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Everything about Harry Potter and the Sorcerer's Stone pretty much applies to the adaptation of the second novel in the series, except turned up a notch: there's more magic, more Quidditch, more action, more special effects (including, unfortunately, an annoying CGI critter named Dobby the House Elf), and a lot more scary stuff. One thing there's less of, of course, is exposition, as we dive head-first into the now-familiar Harry (Daniel Radcliffe), Ron (Rupert Grint) and Hermione's (Emma Watson) second year of study at Hogwarts School of Witchcraft and Wizardry, where the legendary chamber of secrets of the title has been opened, unleashing a new (or is it old?) force of evil. Once again, our terrific trio must save day--but not before attending a variety of classes, engaging in Quidditch matches and, in Harry's case, butting heads with Draco Malfoy (Tom Felton).

With one film under their belts, Radcliffe, Grint and Watson have settled in more comfortably in their roles--Radcliffe especially, who is a far more forceful presence here than he was in the original film. In the case of the now-over-mugging Grint, however, he's perhaps settling too comfortably. Returning veterans Maggie Smith, Alan Rickman, Robbie Coltrane, and the late Richard Harris once again lend sturdy, if now far more limited, support. Making more of an impression in the adult cast are a pair of series newcomers: Jason Isaacs as Draco's slimy father Lucius; and the scene- and movie-stealing Kenneth Branagh, who is an absolute hoot as a self-absorbed professor/wizard/author. This film pushes even closer to the three-hour mark than the first, but as in that movie director Chris Columbus consistently fills the screen with enough of interest that the wizardry whizzes by, and the decidedly darker tone of this adventure adds a fresher dimension to these proceedings. That said, also as in that first film, Columbus overall does a workman-like job, reliably hitting the right notes but adding little else, which makes one all the more eagerly anticipate next year's installment, Harry Potter and the Prisoner of Azkaban, on which Alfonso Cuarón takes over the directing reins.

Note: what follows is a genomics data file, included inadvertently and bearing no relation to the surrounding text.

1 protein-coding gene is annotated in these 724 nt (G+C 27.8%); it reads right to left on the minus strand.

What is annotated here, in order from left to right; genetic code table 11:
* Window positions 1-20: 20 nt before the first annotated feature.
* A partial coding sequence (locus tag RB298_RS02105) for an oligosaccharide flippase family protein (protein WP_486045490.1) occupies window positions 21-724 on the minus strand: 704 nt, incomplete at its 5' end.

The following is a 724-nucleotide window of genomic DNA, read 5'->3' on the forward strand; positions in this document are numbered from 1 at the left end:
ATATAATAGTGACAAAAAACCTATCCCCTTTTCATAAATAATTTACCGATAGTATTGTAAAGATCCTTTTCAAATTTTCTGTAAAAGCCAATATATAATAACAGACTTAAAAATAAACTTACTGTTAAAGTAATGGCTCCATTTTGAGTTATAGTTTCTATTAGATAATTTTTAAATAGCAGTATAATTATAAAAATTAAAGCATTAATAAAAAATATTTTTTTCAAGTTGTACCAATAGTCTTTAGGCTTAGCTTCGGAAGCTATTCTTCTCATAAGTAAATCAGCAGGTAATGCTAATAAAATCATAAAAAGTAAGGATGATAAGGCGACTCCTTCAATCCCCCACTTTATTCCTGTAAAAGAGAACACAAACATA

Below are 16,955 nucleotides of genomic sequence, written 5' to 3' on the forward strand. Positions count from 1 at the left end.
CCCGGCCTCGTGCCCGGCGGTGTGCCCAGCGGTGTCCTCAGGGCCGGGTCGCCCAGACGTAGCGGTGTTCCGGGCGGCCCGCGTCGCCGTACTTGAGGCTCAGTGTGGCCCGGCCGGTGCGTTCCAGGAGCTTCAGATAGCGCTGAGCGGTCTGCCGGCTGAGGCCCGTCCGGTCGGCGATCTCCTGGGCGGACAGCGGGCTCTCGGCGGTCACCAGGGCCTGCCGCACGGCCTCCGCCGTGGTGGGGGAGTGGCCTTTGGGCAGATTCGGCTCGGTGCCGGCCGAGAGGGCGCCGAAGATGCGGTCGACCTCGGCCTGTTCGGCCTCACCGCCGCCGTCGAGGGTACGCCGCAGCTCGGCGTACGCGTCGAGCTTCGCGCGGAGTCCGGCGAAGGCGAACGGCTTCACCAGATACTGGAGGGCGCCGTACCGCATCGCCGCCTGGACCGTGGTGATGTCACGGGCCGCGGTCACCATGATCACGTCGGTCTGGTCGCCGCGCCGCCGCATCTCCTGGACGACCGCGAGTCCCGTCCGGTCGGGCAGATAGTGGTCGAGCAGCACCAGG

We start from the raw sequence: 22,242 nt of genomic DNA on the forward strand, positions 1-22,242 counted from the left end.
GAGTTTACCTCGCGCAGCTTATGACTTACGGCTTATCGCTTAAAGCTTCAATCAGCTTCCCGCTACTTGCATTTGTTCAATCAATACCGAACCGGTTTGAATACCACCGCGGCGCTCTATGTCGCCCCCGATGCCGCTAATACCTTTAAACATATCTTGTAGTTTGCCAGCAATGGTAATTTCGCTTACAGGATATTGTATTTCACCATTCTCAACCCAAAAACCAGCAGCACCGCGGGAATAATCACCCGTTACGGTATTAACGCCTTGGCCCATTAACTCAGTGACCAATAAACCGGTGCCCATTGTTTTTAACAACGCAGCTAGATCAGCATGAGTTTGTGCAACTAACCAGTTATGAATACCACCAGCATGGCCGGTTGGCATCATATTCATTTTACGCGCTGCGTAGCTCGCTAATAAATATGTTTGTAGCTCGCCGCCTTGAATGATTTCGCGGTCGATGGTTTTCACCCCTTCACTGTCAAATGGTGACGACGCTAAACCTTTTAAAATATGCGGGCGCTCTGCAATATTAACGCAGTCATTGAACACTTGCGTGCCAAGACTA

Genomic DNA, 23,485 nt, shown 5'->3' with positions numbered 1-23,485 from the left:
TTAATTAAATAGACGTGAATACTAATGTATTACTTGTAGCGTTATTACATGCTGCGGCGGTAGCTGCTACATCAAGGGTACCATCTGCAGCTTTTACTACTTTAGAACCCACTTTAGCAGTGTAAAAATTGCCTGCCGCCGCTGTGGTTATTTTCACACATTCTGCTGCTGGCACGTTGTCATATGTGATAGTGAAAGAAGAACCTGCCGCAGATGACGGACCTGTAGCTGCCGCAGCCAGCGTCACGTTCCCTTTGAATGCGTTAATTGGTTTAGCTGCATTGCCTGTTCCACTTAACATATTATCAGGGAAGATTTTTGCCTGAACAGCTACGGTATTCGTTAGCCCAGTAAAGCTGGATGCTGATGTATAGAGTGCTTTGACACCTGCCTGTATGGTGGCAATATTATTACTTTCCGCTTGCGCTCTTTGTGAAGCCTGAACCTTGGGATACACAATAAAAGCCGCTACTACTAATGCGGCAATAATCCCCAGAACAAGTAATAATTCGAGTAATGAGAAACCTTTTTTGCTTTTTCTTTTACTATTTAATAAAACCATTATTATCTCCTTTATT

Interview with the Assassin one-sheet Interview with the Assassin ***
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With its mock documentary conceit and sensationalistic premise, writer-director Neil Burger's film sounds like a piece of no-budget exploitation in the Blair Witch Project vein. (Or, should I say, The Last Broadcast vein, as this film more closely resembles that infamous BWP forerunner.) But the film, fashioned as an unemployed news photographer's on-camera talk with a neighbor who claims to be the man who was John F. Kennedy's second assassin, rises above its modest production values and fairly simple idea by way of veteran character actor Raymond J. Barry's riveting performance as the self-professed gunman. Barry is creepy but, above all else, credible, and he sometimes makes it easy to forget that this isn't a work of non-fiction. Burger also gets a convincing performance out of Dylan Haggerty as the cameraman, and he throws in some clever twists en route to the finale.

#347 November 8, 2002 by Michael Dequina

In Brief

8 Mile one-sheet 8 Mile (R) **
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To answer the most pressing question: yes, Eminem can act, and if he wants it, a screen career is definitely the charismatic rap star's for the taking. While Marshall Mathers lives up to the advance buzz--though not necessarily to some of the hyperbole being thrown around (James Cagney? Um, no)--Curtis Hanson's film is a disappointment, a slow-going and predictable story of a big-dreaming working class kid making sort-of good. Eminem plays Jimmy "Rabbit" Smith, whom his friends--especially Future (Mekhi Phifer), who hosts a weekly rap challenge--know to be a genius on the mic, yet he has a pesky problem with being able to utter a single sound on stage (yes, it's the Coyote Ugly Syndrome all over again, in hip-hop regalia). Meanwhile, Rabbit has to deal with his boozy, floozy mother (Kim Basinger), who is more concerned with pleasing her younger lover than caring for Rabbit's toddler sister; a mundane job working a punch press at a car parts plant; and drama with girlfriends past (Taryn Manning) and present (Brittany Murphy).